Gross (but interesting) science

I wrote in an earlier post that I had tadpoles from my zoology class, but I don’t remember if I have updated anything about the frogs. Only one tadpole made it to frog-hood, but he seems to be doing very well. He is about 2-3 inches long, and swims happily around the tank. Algae was building up on the tank walls, so I got the frog a friend- a plecostomus that’s about three inches long. I also picked up some water plants to decorate and aerate the tank a little.

One of the very odd things about African clawed frogs is that they have no webs on their front feet, and their forelimbs seem very short: they can barely touch the tips together in front of their faces. Here’s a photo of him (or her, as the case may be) today:And another:So here’s the gross (but interesting) part… These frogs shed their skin as they mature, and if you’re lucky you get to see it. It happens very quickly, and the frog contorts itself to remove the skin, almost like he’s fighting to remove a straightjacket. The gross part (to some people) is that they often immediately eat the skin. I don’t think it’s gross, but if I did, even gross science is cool: the skin is a perfect source of protein for the growing frog.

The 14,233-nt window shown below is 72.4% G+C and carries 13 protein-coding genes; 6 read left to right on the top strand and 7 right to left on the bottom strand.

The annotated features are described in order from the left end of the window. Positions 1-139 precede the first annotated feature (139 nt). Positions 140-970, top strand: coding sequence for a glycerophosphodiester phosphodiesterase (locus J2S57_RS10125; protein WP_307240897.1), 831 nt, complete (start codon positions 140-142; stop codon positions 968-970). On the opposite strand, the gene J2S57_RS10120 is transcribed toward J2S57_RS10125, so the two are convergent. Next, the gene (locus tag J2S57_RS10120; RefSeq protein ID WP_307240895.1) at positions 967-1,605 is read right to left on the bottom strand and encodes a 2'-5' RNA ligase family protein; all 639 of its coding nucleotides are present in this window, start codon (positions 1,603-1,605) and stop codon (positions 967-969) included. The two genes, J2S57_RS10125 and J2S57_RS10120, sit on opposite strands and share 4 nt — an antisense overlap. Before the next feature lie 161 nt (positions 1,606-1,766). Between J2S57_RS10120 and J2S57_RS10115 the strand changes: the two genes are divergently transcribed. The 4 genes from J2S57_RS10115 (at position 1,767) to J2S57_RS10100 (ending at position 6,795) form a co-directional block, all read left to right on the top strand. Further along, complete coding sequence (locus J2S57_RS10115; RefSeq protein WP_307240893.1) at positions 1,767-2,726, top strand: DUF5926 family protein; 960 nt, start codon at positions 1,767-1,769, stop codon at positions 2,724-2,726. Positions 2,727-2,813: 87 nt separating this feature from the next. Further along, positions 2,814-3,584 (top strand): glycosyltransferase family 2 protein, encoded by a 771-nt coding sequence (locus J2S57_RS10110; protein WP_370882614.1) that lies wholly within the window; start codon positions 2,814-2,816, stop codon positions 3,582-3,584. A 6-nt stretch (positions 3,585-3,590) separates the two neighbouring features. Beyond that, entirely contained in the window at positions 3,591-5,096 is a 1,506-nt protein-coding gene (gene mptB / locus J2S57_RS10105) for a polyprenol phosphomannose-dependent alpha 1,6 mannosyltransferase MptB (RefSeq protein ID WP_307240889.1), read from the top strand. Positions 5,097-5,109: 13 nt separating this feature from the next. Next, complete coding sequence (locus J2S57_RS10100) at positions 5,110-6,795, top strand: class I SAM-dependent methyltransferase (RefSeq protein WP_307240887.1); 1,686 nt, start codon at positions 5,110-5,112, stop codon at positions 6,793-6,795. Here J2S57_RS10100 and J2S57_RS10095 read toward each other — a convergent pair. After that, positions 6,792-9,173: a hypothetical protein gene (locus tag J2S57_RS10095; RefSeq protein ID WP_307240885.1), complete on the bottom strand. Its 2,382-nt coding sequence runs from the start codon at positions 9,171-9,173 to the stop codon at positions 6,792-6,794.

A friend sent me the following comic in appreciation for science weirdness…


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